The US government imposed trade restrictions in May, 2019 that blocked US-based companies from doing business with Chinese electronics giant Huawei. Among other things, that means any Huawei smartphones that have launched since then have shipped without access to the Google Play Store and other Google services.
But until recently, Google has still been able to offer software and security updates for Huawei phones that were launched before May, 2019 thanks to temporary general license.
Now that license has expired… and US officials have no plans to renew it. That means existing Huawei phones running Android software are unlikely to receive feature or security updates from now on. And that’s just one of many challenges facing Huawei moving forward.
The Android operating system is open source, so Huawei can continue to use it… although the company has developed its own app store and ecosystem. Huawei is also developing its own operating system for smart TVs and other IoT devices, and may eventually bring it to smartphones and tablets.
But Huawei is also running out of chips to use in its devices. While the company designed its own Kirin processors, they incorporate technology from US companies. Manufacturer TSMC will no longer ship Kirin processors to Huawei after September 15, 2020.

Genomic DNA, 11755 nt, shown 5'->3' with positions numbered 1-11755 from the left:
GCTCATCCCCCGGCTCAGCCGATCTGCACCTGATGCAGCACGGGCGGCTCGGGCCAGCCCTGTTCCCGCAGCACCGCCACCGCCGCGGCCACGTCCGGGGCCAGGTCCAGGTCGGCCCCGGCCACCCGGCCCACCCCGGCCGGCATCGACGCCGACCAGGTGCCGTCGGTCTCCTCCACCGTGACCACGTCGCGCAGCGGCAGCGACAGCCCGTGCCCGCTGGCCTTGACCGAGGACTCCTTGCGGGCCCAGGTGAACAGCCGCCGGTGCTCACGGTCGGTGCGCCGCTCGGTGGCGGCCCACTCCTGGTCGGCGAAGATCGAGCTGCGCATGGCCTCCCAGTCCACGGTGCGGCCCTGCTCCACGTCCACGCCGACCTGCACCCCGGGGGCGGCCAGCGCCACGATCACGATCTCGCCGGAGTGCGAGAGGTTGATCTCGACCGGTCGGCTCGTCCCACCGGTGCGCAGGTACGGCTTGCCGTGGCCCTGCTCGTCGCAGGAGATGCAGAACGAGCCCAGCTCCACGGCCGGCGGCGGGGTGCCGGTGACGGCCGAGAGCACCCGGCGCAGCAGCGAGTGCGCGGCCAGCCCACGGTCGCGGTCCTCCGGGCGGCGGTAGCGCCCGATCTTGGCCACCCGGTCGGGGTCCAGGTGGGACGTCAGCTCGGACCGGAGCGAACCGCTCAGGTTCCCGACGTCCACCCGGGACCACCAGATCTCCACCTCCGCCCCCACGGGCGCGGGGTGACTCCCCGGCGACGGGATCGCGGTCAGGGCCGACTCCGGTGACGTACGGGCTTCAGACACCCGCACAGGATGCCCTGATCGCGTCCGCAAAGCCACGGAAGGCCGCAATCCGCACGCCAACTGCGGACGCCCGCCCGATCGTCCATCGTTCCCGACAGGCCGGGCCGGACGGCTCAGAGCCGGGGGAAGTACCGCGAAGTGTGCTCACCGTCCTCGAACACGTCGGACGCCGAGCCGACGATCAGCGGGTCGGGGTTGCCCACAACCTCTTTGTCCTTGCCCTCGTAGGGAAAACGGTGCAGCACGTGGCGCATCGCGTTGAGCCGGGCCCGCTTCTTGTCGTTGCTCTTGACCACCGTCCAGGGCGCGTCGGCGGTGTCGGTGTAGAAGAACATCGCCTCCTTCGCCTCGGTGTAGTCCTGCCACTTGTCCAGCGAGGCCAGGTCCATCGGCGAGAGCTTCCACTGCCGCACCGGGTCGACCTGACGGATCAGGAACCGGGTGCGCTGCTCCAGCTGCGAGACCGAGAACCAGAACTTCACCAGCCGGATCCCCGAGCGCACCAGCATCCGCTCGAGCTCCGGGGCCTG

Today US officials also announced that they’re closing what they see as loopholes in the trade restrictions on Huawei, that allowed the company to acquire some products through affiliated companies.
Ultimately it’s unlikely that this will put Huawei out of business. The company is still one of the world’s top smartphone makers, thanks in large part to Huawei’s dominance in its home market of China, a country where nearly 1.4 billion people live, making it more than four times the size of the US, in terms of population.
Huawei still plans to be a player in the global market moving forward. But the company will clearly need to change the way it sources technology for hardware and software to do so.
There’s a part of me that wonders if this move by the US government will backfire by allowing Huawei to become a more independent company that’s less reliant on international partners for its technology. Even if there’s a change in US leadership come 2020 and officials take a different approach toward Huawei and other Chinese companies, the events of the past few years have probably made it clear to Huawei executives that the safest path forward is to develop their own closed ecosystem… becoming more like Apple (which develops the hardware and software for its products) and less like Samsung (which develops hardware, but sources its software from Google and Microsoft).
At the very least, the expiration of the temporary general license is likely to leave some existing Huawei customers with smartphones that are stuck in the past with no official access to security updates or new versions of Google Android.
The Washington Post notes that the expiration is also going to hit some network operators that use Huawei equipment.